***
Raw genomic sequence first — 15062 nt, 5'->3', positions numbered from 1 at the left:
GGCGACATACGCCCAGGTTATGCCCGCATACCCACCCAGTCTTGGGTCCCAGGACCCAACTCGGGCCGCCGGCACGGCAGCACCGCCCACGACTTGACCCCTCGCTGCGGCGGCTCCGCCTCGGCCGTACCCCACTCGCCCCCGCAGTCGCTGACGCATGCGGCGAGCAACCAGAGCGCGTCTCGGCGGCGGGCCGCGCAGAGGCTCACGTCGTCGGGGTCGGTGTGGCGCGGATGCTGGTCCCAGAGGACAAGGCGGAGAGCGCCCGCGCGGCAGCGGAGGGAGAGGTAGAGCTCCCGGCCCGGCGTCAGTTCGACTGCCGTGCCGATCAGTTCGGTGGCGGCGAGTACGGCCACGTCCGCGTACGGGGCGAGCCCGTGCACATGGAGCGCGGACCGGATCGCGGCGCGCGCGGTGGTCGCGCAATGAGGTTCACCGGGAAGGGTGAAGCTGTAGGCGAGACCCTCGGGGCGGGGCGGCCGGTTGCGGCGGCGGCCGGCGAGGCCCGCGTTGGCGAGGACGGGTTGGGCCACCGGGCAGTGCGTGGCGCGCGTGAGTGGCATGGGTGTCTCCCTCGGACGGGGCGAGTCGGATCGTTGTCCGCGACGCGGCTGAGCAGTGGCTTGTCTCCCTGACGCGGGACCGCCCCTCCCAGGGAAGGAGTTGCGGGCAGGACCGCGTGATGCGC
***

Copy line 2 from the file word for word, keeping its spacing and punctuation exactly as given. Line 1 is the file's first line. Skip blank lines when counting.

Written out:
GGCGACATACGCCCAGGTTATGCCCGCATACCCACCCAGTCTTGGGTCCCAGGACCCAACTCGGGCCGCCGGCACGGCAGCACCGCCCACGACTTGACCCCTCGCTGCGGCGGCTCCGCCTCGGCCGTACCCCACTCGCCCCCGCAGTCGCTGACGCATGCGGCGAGCAACCAGAGCGCGTCTCGGCGGCGGGCCGCGCAGAGGCTCACGTCGTCGGGGTCGGTGTGGCGCGGATGCTGGTCCCAGAGGACAAGGCGGAGAGCGCCCGCGCGGCAGCGGAGGGAGAGGTAGAGCTCCCGGCCCGGCGTCAGTTCGACTGCCGTGCCGATCAGTTCGGTGGCGGCGAGTACGGCCACGTCCGCGTACGGGGCGAGCCCGTGCACATGGAGCGCGGACCGGATCGCGGCGCGCGCGGTGGTCGCGCAATGAGGTTCACCGGGAAGGGTGAAGCTGTAGGCGAGACCCTCGGGGCGGGGCGGCCGGTTGCGGCGGCGGCCGGCGAGGCCCGCGTTGGCGAGGACGGGTTGGGCCACCGGGCAGTGCGTGGCGCGCGTGAGTGGCATGGGTGTCTCCCTCGGACGGGGCGAGTCGGATCGTTGTCCGCGACGCGGCTGAGCAGTGGCTTGTCTCCCTGACGCGGGACCGCCCCTCCCAGGGAAGGAGTTGCGGGCAGGACCGCGTGATGCGC